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    Granted some tax laws may be flawed, I think the excise tax law in Massachusetts is actually very fair and not flawed. It simply states if you live in the state and garage your car in the state, then you have to pay the excise tax to the city/town in which you reside.

    If a bill came up in the Mass. legislature that read you can register your car in any state of your choosing, it would lose because only a very few wealthy people, and a few not so wealthy people, would vote for it.
     
  14. LitzDoc

    LitzDoc Rookie

    Feb 10, 2018
    30
    I live in NH. We have a far better roads than MA(Taxassachusetts ) with far fewer tolls and cheaper gas. No sales tax and no state income tax; What’s not to like?
    Believe it or not, it cost me $72.00 to register my 2013 911 Carrera S with 7000 miles.
    I figure by living here in New Hampshire and saving money on taxes I can retire 10 years earlier than if I lived in Massachusetts or California.


    Sent from my iPhone using FerrariChat.com mobile app
     
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  15. JJ

    JJ Formula 3
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    Curious...

    I live in NE PA and quite a few people here frequently travel to NY/NJ/CT, such that their car is never in PA (or any state) for 30 continuous days, ever. If one of these people had a Montana LLC that does actually do business (i.e. revenues and/or profits), would this be clean on all sides?
     
  16. pilotoCS

    pilotoCS Formula 3
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    I've talked to cops about this. They have a pretty simple rule of thumb: Your driving license state must match your registration state. If not, you got some 'splainin to do in court . . . . at your expense.
     
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  17. arizonaitalian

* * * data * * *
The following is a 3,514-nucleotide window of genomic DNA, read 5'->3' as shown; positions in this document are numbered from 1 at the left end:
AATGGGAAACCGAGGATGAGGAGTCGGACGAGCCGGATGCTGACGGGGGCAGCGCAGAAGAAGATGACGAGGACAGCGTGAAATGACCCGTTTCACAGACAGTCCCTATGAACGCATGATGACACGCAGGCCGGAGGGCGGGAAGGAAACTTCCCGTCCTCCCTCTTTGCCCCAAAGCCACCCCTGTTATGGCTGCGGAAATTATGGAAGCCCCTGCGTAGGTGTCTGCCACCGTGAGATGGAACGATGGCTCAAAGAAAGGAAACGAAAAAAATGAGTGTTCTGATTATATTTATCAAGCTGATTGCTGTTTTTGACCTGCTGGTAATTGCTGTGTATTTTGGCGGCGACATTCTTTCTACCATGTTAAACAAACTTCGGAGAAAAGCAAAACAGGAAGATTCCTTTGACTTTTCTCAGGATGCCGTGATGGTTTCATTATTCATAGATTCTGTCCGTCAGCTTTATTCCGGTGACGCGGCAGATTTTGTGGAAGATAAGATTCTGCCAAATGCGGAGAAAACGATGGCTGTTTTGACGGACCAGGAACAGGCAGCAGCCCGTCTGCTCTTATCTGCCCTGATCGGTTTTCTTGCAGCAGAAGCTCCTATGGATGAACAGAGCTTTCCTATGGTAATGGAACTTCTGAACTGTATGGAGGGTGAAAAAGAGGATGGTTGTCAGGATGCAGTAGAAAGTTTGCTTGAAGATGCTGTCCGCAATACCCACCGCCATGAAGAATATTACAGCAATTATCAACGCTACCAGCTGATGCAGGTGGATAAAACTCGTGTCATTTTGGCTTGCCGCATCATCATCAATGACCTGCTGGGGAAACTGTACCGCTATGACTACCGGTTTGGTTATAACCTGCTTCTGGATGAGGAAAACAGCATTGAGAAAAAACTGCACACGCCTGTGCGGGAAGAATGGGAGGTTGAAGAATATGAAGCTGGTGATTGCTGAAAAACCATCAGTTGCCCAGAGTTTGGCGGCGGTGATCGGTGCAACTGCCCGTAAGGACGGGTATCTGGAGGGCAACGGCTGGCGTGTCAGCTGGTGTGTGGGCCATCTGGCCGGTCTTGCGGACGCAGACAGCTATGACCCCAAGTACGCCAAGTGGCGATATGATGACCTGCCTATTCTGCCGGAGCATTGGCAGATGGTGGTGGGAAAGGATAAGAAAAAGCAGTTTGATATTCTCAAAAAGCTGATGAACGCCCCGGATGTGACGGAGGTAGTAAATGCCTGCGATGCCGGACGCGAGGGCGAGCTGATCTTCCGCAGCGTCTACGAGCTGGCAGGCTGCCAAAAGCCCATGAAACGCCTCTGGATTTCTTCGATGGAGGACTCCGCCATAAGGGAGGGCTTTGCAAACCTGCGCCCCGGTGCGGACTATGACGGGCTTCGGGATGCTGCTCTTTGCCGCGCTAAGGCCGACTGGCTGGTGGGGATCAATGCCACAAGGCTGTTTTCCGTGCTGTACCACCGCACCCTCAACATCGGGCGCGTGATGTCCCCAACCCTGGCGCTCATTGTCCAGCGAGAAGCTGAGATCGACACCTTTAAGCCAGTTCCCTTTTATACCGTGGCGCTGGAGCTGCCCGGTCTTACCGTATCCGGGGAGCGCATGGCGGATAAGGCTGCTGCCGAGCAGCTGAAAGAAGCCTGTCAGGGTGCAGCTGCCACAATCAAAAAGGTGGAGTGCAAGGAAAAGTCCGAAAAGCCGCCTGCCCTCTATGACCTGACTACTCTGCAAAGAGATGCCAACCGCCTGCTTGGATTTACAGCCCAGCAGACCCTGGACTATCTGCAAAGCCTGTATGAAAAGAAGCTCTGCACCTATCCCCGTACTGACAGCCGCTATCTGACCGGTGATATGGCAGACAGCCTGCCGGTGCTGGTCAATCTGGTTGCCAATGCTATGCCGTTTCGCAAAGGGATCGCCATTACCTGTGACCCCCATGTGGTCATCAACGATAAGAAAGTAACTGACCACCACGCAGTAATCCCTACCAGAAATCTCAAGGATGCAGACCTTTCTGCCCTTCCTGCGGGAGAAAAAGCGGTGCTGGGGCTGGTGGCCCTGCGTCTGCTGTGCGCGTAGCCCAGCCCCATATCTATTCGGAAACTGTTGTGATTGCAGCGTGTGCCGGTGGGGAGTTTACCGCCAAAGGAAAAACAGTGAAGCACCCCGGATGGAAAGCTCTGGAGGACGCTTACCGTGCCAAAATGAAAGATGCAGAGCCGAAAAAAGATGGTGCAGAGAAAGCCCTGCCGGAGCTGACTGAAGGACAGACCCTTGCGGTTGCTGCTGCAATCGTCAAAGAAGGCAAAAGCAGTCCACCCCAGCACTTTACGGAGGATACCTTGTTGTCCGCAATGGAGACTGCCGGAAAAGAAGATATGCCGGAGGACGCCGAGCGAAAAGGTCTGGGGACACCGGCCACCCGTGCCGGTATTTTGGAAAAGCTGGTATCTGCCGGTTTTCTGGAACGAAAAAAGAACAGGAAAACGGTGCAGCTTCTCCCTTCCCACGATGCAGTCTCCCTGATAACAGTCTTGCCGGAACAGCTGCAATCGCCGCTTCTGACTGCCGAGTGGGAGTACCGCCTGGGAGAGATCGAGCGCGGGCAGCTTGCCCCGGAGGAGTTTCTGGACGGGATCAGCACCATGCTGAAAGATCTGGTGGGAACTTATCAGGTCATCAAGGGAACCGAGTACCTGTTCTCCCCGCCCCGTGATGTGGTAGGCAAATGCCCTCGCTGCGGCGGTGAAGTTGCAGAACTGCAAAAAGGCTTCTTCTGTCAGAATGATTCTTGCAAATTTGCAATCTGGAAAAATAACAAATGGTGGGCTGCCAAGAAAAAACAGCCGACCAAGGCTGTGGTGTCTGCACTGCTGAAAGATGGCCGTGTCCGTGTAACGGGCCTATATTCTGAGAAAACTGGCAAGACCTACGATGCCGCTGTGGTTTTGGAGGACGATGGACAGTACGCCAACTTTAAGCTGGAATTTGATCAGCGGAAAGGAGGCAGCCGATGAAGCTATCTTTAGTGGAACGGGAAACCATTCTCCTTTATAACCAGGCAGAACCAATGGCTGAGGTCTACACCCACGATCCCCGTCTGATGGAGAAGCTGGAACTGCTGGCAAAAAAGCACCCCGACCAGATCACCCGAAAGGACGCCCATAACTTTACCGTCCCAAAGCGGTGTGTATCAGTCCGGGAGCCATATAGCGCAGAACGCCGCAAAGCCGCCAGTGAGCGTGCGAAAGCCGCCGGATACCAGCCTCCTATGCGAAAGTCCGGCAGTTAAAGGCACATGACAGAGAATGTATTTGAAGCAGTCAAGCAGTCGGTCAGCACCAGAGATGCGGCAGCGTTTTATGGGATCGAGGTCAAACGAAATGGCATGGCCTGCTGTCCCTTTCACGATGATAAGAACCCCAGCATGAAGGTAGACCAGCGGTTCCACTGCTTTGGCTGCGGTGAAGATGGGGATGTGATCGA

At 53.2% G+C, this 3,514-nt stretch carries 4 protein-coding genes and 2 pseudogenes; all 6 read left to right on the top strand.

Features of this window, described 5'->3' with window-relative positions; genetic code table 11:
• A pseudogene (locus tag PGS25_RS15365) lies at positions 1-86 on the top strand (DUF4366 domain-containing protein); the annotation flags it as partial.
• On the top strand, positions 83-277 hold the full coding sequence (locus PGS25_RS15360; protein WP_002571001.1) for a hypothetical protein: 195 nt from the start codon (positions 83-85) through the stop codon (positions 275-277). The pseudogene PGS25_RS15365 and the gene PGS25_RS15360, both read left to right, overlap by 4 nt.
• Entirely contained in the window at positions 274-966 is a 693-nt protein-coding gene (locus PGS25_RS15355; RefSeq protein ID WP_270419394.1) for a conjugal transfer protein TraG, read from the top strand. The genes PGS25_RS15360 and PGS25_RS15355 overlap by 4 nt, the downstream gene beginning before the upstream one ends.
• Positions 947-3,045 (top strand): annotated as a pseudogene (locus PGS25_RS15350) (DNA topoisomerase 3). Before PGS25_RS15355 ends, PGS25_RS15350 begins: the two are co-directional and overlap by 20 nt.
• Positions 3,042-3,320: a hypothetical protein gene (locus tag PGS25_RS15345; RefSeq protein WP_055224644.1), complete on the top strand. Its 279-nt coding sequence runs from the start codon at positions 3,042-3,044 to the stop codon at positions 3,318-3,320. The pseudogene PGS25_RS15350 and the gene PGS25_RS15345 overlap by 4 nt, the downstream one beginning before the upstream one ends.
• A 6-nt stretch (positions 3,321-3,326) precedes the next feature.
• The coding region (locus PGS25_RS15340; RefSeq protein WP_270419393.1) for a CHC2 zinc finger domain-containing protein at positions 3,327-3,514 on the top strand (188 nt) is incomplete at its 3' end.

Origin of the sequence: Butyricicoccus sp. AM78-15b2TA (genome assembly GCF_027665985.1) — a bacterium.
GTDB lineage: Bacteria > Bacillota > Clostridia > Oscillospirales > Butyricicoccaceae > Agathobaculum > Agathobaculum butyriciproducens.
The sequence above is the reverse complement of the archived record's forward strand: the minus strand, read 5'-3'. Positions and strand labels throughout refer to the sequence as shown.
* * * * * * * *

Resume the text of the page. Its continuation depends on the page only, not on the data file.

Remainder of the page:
arizonaitalian F1 World Champ
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    Having a real business that the car is an asset of makes this question far simpler. But, even then, the state under which a business is registered doesn't absolve the company of paying taxes under the laws of the states in which it operates, has assets or income (for example, the majority of publicly traded companies are registered in Delaware, but of course pay taxes in all states where they have operations, assets and/or income)
     
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  18. EastMemphis

    EastMemphis Formula Junior
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    #343 EastMemphis, Jun 18, 2019
    Last edited: Jun 18, 2019
    I was in a minor accident with my S550 that has an "out of state" license plate. The semi that hit me also had an out of state plate. Both the semi driver and myself have TN licenses. The result? The semi guy got a ticket for hitting me. Nothing, not even the slightest question, was asked about the registration details of either vehicle.

    So while some states may be cracking down on the out of state plate thing, in TN, the police don't seem to care. There is no personal property tax on personal vehicles in TN.

    I think one of the key things with even considering using Montana or another state to register your vehicle are the consequences and legality of doing so. The best way to find out is to contact a competent lawyer who will give you honest answers, even if it costs them business. I suggest contacting Bennett Law Office for a consultation.
     
  19. pilotoCS

    pilotoCS Formula 3
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    I can assure you, it's quite different in Virginia!
     
  20. JJ

    JJ Formula 3
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    #345 JJ, Jun 18, 2019
    Last edited: Jun 18, 2019
    Right, that's really what I'm asking. It's clearly legal for an operating business in Montana to own, register a car in Montana, and drive it outside the state. There doesn't seem to be any ambiguity there. When it comes to the destination state, though, the situation I'm describing here is a bit of a "perpetual traveler" scenario but for the car instead of a person.